NASHVILLE, TN - SEPTEMBER 25: Willis McGahee #23 of the Denver Broncos is tackled by Jason McCourty #30 of the Tennessee Titans at LP Field on September 25, 2011 in Nashville, Tennessee. The Titans defeated the Broncos 17 - 14. (Photo by Wesley Hitt/Getty Images)
My hope is that most of you enjoyed my last foray into defensive excellence, so here's another one. Hopefully it goes just as smoothly. First, allow me to take you through the process of making one of these. To start, I pull up a recap from a random game. It just so happens that this time I selected the narrow win over the Broncos in week three. Going through the play-by-play, I noticed that there was a Jason McCourty interception, perfect, that's exactly the kind of play you look for in writing a defensive breakdown. I was hoping to be able to write a nice, long post on how it was noticeable even from early on in the 2011 season that our young star cornerback was making great strides in his coverage game.
Well, that's not exactly how this one played out, but I think it's worth noting that in this case, the old adage "it's better to be lucky than good", is demonstrated beautifully by this play.
And we're off, here we have our formation.
Standard stuff, since it's a little grainy I'll help flesh this out a little. Lined up are the four defensive linemen, Jason Jones, Jurrell Casey, Shaun Smith, and David Ball as per usual, behind them are Will Witherspoon on the right and Barrett Ruud on the left, lined up below Ruud and to the left of Jones is Akeem Ayers who looks like he may be applying pressure from the edge. The two corners are Verner and McCourty, Verner at the bottom of the screen, McCourty at the top, if you hadn't already guessed, the safety who looks to be creeping up is free safety Michael Griffin, strong safety Jordan Babineaux is hanging back. The Broncos are lined up in an extremely vanilla unbalanced I-formation with a fullback, running back, two receivers split out wide on the line, and a tight end on the right side of the line.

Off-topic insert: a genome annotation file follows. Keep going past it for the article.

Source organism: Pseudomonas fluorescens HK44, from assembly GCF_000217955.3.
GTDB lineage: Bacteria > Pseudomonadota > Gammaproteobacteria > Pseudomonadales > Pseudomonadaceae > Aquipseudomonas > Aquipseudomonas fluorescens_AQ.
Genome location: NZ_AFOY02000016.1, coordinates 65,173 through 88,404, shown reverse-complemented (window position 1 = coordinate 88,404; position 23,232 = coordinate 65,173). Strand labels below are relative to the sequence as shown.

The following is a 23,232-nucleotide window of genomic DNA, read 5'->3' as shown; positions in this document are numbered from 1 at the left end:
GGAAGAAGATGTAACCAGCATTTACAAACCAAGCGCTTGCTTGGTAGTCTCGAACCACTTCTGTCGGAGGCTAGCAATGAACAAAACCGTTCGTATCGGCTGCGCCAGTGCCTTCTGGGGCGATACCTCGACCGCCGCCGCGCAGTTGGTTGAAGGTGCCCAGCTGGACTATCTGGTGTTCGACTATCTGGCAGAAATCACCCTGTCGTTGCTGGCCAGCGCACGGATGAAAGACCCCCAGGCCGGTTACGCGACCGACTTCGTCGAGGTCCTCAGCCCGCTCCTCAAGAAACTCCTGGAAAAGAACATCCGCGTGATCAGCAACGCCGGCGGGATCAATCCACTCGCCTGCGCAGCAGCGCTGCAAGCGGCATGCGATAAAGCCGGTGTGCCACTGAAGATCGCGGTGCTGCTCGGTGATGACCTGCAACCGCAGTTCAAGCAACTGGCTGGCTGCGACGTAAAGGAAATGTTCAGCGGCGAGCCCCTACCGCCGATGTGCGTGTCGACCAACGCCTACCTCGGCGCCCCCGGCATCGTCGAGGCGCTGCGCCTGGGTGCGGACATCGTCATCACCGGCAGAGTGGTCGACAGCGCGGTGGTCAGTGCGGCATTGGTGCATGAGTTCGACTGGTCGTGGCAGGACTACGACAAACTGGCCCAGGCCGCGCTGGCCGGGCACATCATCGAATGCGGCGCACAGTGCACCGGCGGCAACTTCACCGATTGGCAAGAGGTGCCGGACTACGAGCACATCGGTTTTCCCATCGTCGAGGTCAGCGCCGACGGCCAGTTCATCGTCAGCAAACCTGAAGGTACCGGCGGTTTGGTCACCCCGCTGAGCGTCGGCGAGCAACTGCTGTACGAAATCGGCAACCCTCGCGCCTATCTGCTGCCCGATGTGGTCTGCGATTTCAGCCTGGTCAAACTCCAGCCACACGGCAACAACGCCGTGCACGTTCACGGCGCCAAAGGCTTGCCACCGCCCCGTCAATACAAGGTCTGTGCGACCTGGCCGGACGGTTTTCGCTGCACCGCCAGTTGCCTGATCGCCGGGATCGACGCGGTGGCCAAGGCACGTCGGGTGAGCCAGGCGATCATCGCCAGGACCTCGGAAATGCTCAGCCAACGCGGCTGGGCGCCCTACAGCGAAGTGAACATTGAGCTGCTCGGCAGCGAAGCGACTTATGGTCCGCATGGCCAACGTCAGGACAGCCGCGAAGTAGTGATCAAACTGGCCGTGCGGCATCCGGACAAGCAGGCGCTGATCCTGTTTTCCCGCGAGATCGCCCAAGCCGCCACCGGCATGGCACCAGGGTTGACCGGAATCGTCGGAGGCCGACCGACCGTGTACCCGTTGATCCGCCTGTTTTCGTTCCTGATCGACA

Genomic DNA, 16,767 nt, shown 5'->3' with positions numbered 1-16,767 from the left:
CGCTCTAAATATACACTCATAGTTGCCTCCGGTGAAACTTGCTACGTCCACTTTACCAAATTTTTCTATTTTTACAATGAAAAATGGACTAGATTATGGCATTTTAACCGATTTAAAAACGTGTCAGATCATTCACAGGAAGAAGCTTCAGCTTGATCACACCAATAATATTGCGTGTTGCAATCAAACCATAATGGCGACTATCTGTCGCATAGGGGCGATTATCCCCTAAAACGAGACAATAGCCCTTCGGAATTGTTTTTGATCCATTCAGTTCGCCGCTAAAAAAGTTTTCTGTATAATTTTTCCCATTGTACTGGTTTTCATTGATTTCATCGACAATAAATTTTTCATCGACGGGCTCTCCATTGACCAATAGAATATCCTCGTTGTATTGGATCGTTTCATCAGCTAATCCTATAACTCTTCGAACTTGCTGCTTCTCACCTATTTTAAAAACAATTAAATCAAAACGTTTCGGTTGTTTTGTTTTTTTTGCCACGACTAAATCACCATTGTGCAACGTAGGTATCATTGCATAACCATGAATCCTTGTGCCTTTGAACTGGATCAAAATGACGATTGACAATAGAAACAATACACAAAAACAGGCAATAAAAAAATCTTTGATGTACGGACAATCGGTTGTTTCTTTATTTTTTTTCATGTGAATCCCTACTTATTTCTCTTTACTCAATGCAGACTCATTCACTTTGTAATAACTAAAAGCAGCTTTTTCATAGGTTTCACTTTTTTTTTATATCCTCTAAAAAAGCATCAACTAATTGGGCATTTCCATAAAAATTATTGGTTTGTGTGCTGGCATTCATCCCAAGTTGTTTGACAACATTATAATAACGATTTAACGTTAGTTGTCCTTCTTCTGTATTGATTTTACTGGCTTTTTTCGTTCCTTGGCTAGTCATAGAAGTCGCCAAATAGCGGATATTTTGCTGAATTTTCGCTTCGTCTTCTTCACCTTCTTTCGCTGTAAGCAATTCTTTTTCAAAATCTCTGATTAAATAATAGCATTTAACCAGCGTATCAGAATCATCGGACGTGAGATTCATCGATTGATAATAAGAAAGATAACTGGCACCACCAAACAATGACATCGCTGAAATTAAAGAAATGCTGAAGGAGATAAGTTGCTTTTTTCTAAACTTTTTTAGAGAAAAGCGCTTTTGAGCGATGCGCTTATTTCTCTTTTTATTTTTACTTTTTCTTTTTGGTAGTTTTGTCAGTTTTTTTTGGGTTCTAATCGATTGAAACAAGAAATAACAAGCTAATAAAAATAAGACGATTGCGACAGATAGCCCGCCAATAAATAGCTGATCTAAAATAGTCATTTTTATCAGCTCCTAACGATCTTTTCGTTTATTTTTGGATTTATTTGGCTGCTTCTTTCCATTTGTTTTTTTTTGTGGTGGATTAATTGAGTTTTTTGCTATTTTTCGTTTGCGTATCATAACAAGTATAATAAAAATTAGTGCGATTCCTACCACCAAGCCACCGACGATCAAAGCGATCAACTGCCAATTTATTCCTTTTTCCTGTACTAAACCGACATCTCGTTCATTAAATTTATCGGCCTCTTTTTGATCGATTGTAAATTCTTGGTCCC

Basic v.s. basic. Not a whole lot going on here that you wouldn't see 20 other times every game.
Here's where things get a little more interesting. The Broncos bring in their receiver, Eric Decker if I'm not mistaken, off to the right of their formation inside the numbers, effectively making him a slot receiver. Also changing placement is Michael Griffin, he's gradually creeping up to the line and looks like he might also be applying pressure. The Titans appear that they'll be bringing six pass rushers on this play exposing them to some of the fast-developing pass plays designed to exploit the blitz. Judging by how far off the receivers our corners are, I'd expect them to be playing a zone coverage. If I had to guess, I'd say that the defensive backs will probably play a deep cover-3 while the linebackers drop to hook curl zones.
I'm batting .500, McCourty, Verner and Babineaux all drop back to cover deep thirds, Ayers doesn't rush the passer and drops into a hook-curl zone. When you see this in real-time, it starts to make sense. Fake pressure from the left, bring pressure from the right. Even though Orton looks to hand off here, it's pretty clearly going to be a play fake. Read the linemen and the fullback: they're all pass blocking. This is undoubtedly play-action. The Titans made the right call in bringing extra pressure from a defensive back, but will it pay off?